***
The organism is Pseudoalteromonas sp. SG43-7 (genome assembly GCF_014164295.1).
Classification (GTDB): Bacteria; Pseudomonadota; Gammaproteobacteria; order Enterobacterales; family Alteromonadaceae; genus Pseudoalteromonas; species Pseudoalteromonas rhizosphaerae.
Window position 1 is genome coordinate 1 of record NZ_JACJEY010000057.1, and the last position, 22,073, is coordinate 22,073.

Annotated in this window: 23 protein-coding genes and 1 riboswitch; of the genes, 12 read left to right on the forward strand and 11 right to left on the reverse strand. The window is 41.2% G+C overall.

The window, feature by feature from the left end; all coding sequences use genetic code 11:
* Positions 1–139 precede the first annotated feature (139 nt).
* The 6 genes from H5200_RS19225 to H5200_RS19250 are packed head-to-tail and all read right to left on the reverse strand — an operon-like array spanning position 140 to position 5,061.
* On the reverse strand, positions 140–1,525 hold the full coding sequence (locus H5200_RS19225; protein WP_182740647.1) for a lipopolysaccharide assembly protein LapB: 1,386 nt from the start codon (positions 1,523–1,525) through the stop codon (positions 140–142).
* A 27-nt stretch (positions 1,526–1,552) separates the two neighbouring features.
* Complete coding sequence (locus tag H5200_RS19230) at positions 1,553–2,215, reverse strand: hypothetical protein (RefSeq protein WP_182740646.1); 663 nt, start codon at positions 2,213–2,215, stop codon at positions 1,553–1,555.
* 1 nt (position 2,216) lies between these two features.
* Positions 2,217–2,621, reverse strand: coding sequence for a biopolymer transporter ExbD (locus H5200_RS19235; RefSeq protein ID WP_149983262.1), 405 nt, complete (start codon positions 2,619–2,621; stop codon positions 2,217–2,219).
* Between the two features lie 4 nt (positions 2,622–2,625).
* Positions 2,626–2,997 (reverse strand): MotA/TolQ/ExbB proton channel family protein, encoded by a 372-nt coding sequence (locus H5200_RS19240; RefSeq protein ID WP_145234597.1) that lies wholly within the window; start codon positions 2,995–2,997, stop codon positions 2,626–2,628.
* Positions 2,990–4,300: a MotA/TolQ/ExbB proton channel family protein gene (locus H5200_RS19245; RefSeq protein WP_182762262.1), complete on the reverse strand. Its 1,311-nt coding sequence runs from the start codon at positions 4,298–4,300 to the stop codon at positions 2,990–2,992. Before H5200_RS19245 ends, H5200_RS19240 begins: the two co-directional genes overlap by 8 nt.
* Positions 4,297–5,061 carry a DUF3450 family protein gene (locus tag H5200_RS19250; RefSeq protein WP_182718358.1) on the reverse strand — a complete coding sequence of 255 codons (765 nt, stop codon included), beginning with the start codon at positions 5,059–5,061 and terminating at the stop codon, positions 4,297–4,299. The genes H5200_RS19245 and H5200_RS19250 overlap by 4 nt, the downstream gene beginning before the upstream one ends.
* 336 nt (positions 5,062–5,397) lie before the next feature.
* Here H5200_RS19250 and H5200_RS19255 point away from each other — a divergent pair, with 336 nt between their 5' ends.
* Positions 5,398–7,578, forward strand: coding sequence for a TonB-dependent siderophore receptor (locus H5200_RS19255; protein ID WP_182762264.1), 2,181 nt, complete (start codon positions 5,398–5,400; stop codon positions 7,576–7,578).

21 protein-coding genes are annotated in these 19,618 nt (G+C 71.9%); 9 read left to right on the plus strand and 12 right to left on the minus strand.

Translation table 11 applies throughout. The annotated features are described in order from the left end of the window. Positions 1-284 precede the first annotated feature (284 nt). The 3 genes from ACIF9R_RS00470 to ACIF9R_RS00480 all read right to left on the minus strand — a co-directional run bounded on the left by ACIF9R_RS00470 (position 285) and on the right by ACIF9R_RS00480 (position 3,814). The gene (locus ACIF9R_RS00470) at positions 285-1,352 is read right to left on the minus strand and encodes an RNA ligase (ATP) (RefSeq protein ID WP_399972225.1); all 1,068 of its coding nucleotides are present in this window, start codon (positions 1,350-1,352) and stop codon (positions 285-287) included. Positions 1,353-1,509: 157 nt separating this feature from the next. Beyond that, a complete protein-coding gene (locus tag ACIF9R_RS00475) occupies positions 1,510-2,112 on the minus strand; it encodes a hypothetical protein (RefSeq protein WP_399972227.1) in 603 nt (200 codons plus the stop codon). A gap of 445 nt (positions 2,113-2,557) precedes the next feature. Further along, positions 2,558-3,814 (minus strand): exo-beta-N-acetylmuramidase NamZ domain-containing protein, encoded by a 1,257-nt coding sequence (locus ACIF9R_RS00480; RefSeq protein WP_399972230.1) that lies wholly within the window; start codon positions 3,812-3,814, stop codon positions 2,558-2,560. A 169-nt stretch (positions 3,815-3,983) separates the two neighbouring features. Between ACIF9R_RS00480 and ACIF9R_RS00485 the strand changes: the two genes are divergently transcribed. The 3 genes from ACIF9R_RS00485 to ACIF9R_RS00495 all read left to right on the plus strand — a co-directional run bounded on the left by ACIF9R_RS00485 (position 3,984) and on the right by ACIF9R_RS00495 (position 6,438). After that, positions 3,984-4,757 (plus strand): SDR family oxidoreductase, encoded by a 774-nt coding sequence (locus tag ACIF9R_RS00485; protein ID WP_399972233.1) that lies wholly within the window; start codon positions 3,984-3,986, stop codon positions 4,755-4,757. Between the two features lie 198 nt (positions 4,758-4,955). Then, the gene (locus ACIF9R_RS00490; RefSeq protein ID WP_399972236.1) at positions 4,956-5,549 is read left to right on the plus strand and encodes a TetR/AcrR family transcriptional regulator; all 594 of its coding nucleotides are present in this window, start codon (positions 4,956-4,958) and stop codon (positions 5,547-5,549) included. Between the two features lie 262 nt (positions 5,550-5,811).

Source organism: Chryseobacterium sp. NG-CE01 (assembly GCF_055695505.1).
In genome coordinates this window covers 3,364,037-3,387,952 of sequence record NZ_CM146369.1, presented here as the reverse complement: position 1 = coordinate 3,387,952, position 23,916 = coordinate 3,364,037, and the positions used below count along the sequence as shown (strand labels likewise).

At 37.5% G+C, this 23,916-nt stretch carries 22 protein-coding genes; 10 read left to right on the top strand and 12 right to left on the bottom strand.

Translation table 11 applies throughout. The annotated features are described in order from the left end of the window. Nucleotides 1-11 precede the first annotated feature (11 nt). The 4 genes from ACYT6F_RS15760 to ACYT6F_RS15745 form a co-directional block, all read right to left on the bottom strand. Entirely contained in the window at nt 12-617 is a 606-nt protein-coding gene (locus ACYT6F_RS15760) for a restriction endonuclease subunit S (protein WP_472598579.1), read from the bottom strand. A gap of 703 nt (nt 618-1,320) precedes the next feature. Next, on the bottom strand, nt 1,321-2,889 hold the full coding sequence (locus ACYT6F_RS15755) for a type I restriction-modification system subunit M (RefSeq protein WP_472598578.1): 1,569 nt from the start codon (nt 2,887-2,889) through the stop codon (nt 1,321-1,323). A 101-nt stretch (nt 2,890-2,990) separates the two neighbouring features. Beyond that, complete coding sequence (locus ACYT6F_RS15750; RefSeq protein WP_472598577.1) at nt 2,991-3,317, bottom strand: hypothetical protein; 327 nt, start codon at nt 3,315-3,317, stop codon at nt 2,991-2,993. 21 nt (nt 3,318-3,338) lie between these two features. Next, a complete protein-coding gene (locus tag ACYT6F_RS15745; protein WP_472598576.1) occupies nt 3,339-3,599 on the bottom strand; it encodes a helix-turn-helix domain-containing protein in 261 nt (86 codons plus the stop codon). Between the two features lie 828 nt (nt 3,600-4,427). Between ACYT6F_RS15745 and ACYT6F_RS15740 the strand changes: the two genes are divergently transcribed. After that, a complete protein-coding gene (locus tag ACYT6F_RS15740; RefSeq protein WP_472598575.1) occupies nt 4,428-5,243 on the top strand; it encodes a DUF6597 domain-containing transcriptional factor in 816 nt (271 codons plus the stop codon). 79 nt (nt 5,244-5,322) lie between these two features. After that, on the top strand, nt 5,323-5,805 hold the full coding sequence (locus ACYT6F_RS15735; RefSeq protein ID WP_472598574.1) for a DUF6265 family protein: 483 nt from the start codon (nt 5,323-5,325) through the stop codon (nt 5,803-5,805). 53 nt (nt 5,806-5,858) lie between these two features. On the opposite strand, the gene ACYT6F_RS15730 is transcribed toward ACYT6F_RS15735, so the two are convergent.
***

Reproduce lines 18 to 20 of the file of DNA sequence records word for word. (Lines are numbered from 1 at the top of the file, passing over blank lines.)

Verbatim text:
* Here H5200_RS19250 and H5200_RS19255 point away from each other — a divergent pair, with 336 nt between their 5' ends.
* Positions 5,398–7,578, forward strand: coding sequence for a TonB-dependent siderophore receptor (locus H5200_RS19255; protein ID WP_182762264.1), 2,181 nt, complete (start codon positions 5,398–5,400; stop codon positions 7,576–7,578).

21 protein-coding genes are annotated in these 19,618 nt (G+C 71.9%); 9 read left to right on the plus strand and 12 right to left on the minus strand.